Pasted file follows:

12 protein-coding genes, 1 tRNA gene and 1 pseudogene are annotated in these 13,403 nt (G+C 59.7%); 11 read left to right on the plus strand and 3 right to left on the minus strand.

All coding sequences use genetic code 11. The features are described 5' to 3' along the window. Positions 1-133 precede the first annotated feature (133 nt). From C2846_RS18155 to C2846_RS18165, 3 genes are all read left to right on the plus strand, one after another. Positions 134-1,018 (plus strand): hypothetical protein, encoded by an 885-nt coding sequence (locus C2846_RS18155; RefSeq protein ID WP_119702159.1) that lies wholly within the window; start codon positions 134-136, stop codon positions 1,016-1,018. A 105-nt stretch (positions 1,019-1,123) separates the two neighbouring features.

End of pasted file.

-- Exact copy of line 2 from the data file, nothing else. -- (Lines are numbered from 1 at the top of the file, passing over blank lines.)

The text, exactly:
All coding sequences use genetic code 11. The features are described 5' to 3' along the window. Positions 1-133 precede the first annotated feature (133 nt). From C2846_RS18155 to C2846_RS18165, 3 genes are all read left to right on the plus strand, one after another. Positions 134-1,018 (plus strand): hypothetical protein, encoded by an 885-nt coding sequence (locus C2846_RS18155; RefSeq protein ID WP_119702159.1) that lies wholly within the window; start codon positions 134-136, stop codon positions 1,016-1,018. A 105-nt stretch (positions 1,019-1,123) separates the two neighbouring features.